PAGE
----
It was not the full-time whistle that brought the biggest celebrations at the Etihad Stadium last night. Nor was it either time Riyad Mahrez scored to tighten Manchester City’s grip on this Champions League semi-final. Instead the largest bear-hugs and tub-thumping came after a defensive block.
When the dust settles on City reaching their first Champions League final, it will perhaps be that image in the 55th minute that will best encapsulate the night in which Pep Guardiola’s side came of age in Europe. That brief moment was not about tactics or systems, it was not about attacking either, but it was a picture of determination and resilience, which are the key ingredients to City’s progress deeper into this competition than ever before.
It was also not the most ‘glamourous’ of players who produced the block. Oleksandr Zinchenko launched himself to prevent Neymar’s shot troubling Ederson. John Stones was also with his defensive partner and flung himself too in the way of the strike, just in case. Only yards away was Ruben Dias, who had also contributed immensely to this win. All three embraced as PSG prepared their corner.
Display of grit and determination
That single display of aggressive defending, and the will to win, was not in isolation as this was a victory built on defensive grit as much as attacking class. Considerable pressure came from Paris Saint-Germain, before they lost their heads in the second half, but they were held up by City’s blues brothers, snuffing out danger wherever it appeared.
The block. The commitment. The reactions.— Football on BT Sport (@btsportfootball) May 4, 2021
Man City want this! 👊 pic.twitter.com/tfpGELe3uP
All told, City made nine defensive blocks during this second leg - the most they have produced in a match under Guardiola. Dias made three, Stones two while even Bernardo Silva and Mahrez contributed too. “Blocking a shot is like scoring a goal,” Kyle Walker said afterwards.
The City full-back was once again at the top of his game as he shadowed Neymar and defended diligently on the right, often forcing the Brazilian back into the middle third of the pitch. No player made more interceptions than Walker’s three and no one made more tackles than his six. Alongside him, Stones made the most clearances, repelling every cross and absorbing every shot.
“We defended so well,” Guardiola proudly said later. “We defended all together, helping each other. After that the quality of the players did the rest.”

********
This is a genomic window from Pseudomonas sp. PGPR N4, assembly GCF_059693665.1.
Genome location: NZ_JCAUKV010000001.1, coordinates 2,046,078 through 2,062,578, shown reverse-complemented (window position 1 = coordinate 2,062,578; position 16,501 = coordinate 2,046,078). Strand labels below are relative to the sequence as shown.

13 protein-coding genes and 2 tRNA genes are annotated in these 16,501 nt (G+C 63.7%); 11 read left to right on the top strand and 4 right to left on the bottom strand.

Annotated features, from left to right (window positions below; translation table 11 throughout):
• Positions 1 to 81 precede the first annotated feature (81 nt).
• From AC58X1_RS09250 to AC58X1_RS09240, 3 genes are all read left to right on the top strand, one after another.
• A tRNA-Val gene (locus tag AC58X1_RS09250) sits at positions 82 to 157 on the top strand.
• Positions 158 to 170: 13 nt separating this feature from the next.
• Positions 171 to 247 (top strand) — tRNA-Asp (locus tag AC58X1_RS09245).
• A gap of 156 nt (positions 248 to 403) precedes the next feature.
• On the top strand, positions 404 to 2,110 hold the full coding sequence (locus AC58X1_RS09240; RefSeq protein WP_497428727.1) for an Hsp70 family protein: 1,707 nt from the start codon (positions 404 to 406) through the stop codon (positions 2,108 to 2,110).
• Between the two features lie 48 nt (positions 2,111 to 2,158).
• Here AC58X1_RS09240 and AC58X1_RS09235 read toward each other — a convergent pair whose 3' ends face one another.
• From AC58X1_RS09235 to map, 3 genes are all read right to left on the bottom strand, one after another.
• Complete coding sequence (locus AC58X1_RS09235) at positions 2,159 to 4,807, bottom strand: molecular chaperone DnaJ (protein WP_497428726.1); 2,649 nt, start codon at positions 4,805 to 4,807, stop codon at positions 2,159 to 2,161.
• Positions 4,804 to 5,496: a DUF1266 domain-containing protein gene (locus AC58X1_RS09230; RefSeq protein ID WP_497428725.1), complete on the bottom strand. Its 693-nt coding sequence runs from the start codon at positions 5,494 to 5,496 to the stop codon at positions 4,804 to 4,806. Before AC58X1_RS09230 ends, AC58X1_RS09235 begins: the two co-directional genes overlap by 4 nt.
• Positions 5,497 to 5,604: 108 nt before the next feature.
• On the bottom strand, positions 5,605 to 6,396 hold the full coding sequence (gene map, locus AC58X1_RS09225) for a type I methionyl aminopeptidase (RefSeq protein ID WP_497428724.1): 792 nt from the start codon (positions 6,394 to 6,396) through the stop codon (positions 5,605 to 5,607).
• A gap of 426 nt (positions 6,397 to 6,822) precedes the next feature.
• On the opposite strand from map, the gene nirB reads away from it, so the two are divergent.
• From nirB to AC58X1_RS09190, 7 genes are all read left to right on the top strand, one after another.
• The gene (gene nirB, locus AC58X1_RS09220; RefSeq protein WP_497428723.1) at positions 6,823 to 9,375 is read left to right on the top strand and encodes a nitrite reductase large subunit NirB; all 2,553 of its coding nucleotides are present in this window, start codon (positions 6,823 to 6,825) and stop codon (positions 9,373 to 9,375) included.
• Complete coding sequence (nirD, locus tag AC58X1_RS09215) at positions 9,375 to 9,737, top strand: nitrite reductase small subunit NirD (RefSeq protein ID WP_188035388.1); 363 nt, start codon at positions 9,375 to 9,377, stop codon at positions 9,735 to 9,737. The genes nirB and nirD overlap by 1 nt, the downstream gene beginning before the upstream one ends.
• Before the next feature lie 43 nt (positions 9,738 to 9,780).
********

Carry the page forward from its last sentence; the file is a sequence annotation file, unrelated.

Dias is the difference-maker
The quality of Dias is indisputable. The Portuguese centre back has made such a difference since arriving from Benfica last summer. He is rightly in contention for this year’s Player of the Season. The transformative effect he has had on City’s back-line is remarkable, the confidence and leadership that he brings along with the nous to deal with unrelenting attackers is indispensable.
It is hard to believe that at the age of 23 he was the youngest member of City’s defence last night. The scary thing is the best is probably yet to come. Whatever was thrown at him, whether it was hailstones or powerful PSG shots, he dealt with it head on.
The relationship he has formed with Stones has been well-documented and is undoubtedly key to City’s dominance this season. Goals have been a little harder to come by this term. For City, but the defensive rigour of Dias, Stones and company has helped them out.
Across this Champions League run, totalling 12 games, City have conceded just four goals and kept eight clean sheets. Admittedly a lot of those came as a result of City’s unrelenting control of the ball and high levels of possession, but this one was different.
For large spells PSG were in control of possession so City had to become compact, forcing the opposition into wide areas where they were ill-equipped to do as much damage. Kevin De Bruyne, playing as the false 9 often dropped into midfield to ensure all City players were behind the ball. Silva was clearly selected for his pressing.
Courage, resilience, determination all came to the fore as City fought for their place in the final. “Everyone has to be solid defensively and that is what we did,” said Mahrez, who knew where the credit lay despite his goals. “We did not concede much. That is why we are in the final.”